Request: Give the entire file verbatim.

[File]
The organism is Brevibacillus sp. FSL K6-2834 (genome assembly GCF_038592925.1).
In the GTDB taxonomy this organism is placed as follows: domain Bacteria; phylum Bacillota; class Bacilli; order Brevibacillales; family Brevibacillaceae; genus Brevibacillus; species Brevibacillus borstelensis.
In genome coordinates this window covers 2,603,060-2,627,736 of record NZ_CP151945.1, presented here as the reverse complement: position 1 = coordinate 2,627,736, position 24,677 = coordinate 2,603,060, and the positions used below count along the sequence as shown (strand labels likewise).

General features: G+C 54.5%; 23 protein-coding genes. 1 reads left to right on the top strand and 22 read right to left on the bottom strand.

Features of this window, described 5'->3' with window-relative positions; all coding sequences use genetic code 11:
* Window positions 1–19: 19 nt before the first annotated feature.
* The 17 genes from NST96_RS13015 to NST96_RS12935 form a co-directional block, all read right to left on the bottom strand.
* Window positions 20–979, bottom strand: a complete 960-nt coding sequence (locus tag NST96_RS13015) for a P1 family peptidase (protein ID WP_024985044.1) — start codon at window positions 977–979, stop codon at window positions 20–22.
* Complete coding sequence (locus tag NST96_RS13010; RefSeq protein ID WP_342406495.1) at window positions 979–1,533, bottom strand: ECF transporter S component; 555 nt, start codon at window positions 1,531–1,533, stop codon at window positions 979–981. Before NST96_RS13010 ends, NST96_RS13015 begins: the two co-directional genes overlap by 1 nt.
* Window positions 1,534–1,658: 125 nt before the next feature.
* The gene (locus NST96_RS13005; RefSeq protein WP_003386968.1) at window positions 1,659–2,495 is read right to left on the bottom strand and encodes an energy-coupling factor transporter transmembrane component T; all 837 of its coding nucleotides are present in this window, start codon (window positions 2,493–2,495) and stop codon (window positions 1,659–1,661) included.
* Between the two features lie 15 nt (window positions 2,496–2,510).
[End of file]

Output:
The organism is Brevibacillus sp. FSL K6-2834 (genome assembly GCF_038592925.1).
In the GTDB taxonomy this organism is placed as follows: domain Bacteria; phylum Bacillota; class Bacilli; order Brevibacillales; family Brevibacillaceae; genus Brevibacillus; species Brevibacillus borstelensis.
In genome coordinates this window covers 2,603,060-2,627,736 of record NZ_CP151945.1, presented here as the reverse complement: position 1 = coordinate 2,627,736, position 24,677 = coordinate 2,603,060, and the positions used below count along the sequence as shown (strand labels likewise).

General features: G+C 54.5%; 23 protein-coding genes. 1 reads left to right on the top strand and 22 read right to left on the bottom strand.

Features of this window, described 5'->3' with window-relative positions; all coding sequences use genetic code 11:
* Window positions 1–19: 19 nt before the first annotated feature.
* The 17 genes from NST96_RS13015 to NST96_RS12935 form a co-directional block, all read right to left on the bottom strand.
* Window positions 20–979, bottom strand: a complete 960-nt coding sequence (locus tag NST96_RS13015) for a P1 family peptidase (protein ID WP_024985044.1) — start codon at window positions 977–979, stop codon at window positions 20–22.
* Complete coding sequence (locus tag NST96_RS13010; RefSeq protein ID WP_342406495.1) at window positions 979–1,533, bottom strand: ECF transporter S component; 555 nt, start codon at window positions 1,531–1,533, stop codon at window positions 979–981. Before NST96_RS13010 ends, NST96_RS13015 begins: the two co-directional genes overlap by 1 nt.
* Window positions 1,534–1,658: 125 nt before the next feature.
* The gene (locus NST96_RS13005; RefSeq protein WP_003386968.1) at window positions 1,659–2,495 is read right to left on the bottom strand and encodes an energy-coupling factor transporter transmembrane component T; all 837 of its coding nucleotides are present in this window, start codon (window positions 2,493–2,495) and stop codon (window positions 1,659–1,661) included.
* Between the two features lie 15 nt (window positions 2,496–2,510).